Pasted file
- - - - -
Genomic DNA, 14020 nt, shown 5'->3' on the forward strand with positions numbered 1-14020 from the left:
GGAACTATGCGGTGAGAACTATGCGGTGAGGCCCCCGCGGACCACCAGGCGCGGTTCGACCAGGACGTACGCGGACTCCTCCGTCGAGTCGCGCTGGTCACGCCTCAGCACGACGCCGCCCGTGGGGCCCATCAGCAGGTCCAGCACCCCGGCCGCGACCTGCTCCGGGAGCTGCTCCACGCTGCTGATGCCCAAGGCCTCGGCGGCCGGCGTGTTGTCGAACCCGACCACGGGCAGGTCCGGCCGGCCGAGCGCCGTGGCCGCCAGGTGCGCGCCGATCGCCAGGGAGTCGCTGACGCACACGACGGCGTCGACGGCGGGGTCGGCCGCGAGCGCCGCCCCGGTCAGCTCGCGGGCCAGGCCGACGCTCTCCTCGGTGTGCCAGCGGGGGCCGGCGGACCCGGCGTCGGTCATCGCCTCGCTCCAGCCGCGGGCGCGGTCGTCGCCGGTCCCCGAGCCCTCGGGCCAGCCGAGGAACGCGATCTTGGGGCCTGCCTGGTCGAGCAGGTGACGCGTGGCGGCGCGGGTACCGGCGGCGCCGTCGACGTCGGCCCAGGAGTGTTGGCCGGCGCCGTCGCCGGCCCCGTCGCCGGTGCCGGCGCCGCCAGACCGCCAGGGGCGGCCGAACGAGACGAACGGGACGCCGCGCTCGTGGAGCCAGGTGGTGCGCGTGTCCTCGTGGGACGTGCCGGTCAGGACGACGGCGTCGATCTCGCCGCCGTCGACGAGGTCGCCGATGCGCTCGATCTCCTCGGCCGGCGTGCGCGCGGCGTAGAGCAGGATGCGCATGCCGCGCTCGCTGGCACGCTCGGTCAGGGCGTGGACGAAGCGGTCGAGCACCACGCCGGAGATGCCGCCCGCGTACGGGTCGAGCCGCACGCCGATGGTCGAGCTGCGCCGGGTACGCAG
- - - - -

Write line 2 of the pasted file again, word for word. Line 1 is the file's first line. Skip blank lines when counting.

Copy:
GGAACTATGCGGTGAGAACTATGCGGTGAGGCCCCCGCGGACCACCAGGCGCGGTTCGACCAGGACGTACGCGGACTCCTCCGTCGAGTCGCGCTGGTCACGCCTCAGCACGACGCCGCCCGTGGGGCCCATCAGCAGGTCCAGCACCCCGGCCGCGACCTGCTCCGGGAGCTGCTCCACGCTGCTGATGCCCAAGGCCTCGGCGGCCGGCGTGTTGTCGAACCCGACCACGGGCAGGTCCGGCCGGCCGAGCGCCGTGGCCGCCAGGTGCGCGCCGATCGCCAGGGAGTCGCTGACGCACACGACGGCGTCGACGGCGGGGTCGGCCGCGAGCGCCGCCCCGGTCAGCTCGCGGGCCAGGCCGACGCTCTCCTCGGTGTGCCAGCGGGGGCCGGCGGACCCGGCGTCGGTCATCGCCTCGCTCCAGCCGCGGGCGCGGTCGTCGCCGGTCCCCGAGCCCTCGGGCCAGCCGAGGAACGCGATCTTGGGGCCTGCCTGGTCGAGCAGGTGACGCGTGGCGGCGCGGGTACCGGCGGCGCCGTCGACGTCGGCCCAGGAGTGTTGGCCGGCGCCGTCGCCGGCCCCGTCGCCGGTGCCGGCGCCGCCAGACCGCCAGGGGCGGCCGAACGAGACGAACGGGACGCCGCGCTCGTGGAGCCAGGTGGTGCGCGTGTCCTCGTGGGACGTGCCGGTCAGGACGACGGCGTCGATCTCGCCGCCGTCGACGAGGTCGCCGATGCGCTCGATCTCCTCGGCCGGCGTGCGCGCGGCGTAGAGCAGGATGCGCATGCCGCGCTCGCTGGCACGCTCGGTCAGGGCGTGGACGAAGCGGTCGAGCACCACGCCGGAGATGCCGCCCGCGTACGGGTCGAGCCGCACGCCGATGGTCGAGCTGCGCCGGGTACGCAG